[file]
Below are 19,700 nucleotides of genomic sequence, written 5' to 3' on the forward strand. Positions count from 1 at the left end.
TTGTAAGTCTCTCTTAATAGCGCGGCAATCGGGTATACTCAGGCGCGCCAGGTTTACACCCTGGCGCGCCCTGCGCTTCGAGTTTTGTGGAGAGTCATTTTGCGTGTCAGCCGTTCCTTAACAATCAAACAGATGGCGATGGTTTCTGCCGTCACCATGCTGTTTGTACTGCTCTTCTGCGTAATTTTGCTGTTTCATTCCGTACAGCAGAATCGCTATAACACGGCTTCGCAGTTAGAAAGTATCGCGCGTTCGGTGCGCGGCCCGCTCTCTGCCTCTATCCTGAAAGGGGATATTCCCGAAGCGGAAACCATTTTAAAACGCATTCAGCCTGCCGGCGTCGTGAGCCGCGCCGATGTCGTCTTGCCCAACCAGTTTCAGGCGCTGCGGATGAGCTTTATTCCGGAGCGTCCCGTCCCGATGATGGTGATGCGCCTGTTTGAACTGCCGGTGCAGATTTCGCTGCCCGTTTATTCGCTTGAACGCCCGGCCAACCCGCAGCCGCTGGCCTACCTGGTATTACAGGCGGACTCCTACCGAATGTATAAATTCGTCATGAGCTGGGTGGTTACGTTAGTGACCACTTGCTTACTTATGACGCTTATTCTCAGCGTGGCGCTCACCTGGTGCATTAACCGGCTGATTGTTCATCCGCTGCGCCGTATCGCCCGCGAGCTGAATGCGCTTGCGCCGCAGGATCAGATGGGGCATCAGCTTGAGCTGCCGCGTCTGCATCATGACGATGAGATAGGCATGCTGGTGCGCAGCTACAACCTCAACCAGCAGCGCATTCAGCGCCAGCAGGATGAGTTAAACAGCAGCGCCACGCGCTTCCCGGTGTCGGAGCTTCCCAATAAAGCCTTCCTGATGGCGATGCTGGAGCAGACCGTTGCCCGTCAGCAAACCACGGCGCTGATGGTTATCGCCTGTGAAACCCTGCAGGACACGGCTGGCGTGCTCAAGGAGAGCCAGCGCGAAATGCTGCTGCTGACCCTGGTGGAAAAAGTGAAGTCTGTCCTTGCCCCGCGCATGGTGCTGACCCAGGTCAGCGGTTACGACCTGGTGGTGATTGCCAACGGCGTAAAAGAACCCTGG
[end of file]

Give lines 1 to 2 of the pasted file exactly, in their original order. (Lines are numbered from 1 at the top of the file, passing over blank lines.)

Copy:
Below are 19,700 nucleotides of genomic sequence, written 5' to 3' on the forward strand. Positions count from 1 at the left end.
TTGTAAGTCTCTCTTAATAGCGCGGCAATCGGGTATACTCAGGCGCGCCAGGTTTACACCCTGGCGCGCCCTGCGCTTCGAGTTTTGTGGAGAGTCATTTTGCGTGTCAGCCGTTCCTTAACAATCAAACAGATGGCGATGGTTTCTGCCGTCACCATGCTGTTTGTACTGCTCTTCTGCGTAATTTTGCTGTTTCATTCCGTACAGCAGAATCGCTATAACACGGCTTCGCAGTTAGAAAGTATCGCGCGTTCGGTGCGCGGCCCGCTCTCTGCCTCTATCCTGAAAGGGGATATTCCCGAAGCGGAAACCATTTTAAAACGCATTCAGCCTGCCGGCGTCGTGAGCCGCGCCGATGTCGTCTTGCCCAACCAGTTTCAGGCGCTGCGGATGAGCTTTATTCCGGAGCGTCCCGTCCCGATGATGGTGATGCGCCTGTTTGAACTGCCGGTGCAGATTTCGCTGCCCGTTTATTCGCTTGAACGCCCGGCCAACCCGCAGCCGCTGGCCTACCTGGTATTACAGGCGGACTCCTACCGAATGTATAAATTCGTCATGAGCTGGGTGGTTACGTTAGTGACCACTTGCTTACTTATGACGCTTATTCTCAGCGTGGCGCTCACCTGGTGCATTAACCGGCTGATTGTTCATCCGCTGCGCCGTATCGCCCGCGAGCTGAATGCGCTTGCGCCGCAGGATCAGATGGGGCATCAGCTTGAGCTGCCGCGTCTGCATCATGACGATGAGATAGGCATGCTGGTGCGCAGCTACAACCTCAACCAGCAGCGCATTCAGCGCCAGCAGGATGAGTTAAACAGCAGCGCCACGCGCTTCCCGGTGTCGGAGCTTCCCAATAAAGCCTTCCTGATGGCGATGCTGGAGCAGACCGTTGCCCGTCAGCAAACCACGGCGCTGATGGTTATCGCCTGTGAAACCCTGCAGGACACGGCTGGCGTGCTCAAGGAGAGCCAGCGCGAAATGCTGCTGCTGACCCTGGTGGAAAAAGTGAAGTCTGTCCTTGCCCCGCGCATGGTGCTGACCCAGGTCAGCGGTTACGACCTGGTGGTGATTGCCAACGGCGTAAAAGAACCCTGG